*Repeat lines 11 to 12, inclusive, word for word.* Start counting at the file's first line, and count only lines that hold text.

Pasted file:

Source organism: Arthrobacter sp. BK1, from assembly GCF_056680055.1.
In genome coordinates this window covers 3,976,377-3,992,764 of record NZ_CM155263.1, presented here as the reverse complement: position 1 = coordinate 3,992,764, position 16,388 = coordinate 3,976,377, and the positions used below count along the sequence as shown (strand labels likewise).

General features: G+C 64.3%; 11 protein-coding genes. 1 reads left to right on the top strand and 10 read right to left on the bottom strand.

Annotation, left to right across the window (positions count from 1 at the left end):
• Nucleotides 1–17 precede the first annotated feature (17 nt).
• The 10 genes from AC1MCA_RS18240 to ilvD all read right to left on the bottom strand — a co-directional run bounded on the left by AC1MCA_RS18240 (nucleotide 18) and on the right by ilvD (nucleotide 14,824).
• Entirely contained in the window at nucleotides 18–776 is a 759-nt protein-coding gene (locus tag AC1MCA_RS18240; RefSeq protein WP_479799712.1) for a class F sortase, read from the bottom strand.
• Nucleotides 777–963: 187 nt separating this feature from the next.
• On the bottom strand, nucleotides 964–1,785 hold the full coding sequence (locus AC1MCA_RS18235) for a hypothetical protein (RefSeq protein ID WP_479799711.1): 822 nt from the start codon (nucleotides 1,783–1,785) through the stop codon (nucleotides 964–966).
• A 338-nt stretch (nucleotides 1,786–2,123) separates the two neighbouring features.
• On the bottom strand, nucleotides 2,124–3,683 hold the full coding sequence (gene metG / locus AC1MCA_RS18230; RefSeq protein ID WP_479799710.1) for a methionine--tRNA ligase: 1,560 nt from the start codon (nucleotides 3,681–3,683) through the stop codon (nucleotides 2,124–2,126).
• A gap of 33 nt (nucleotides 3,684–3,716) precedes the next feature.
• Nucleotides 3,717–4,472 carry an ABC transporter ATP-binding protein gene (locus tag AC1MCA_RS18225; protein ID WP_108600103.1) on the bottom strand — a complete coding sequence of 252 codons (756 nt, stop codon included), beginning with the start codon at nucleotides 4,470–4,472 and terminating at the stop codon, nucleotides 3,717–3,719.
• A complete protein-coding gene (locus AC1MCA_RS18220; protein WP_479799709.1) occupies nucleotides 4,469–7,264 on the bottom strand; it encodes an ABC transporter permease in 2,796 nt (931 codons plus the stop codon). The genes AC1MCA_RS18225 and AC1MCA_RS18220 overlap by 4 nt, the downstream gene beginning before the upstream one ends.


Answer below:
• On the bottom strand, nucleotides 2,124–3,683 hold the full coding sequence (gene metG / locus AC1MCA_RS18230; RefSeq protein ID WP_479799710.1) for a methionine--tRNA ligase: 1,560 nt from the start codon (nucleotides 3,681–3,683) through the stop codon (nucleotides 2,124–2,126).
• A gap of 33 nt (nucleotides 3,684–3,716) precedes the next feature.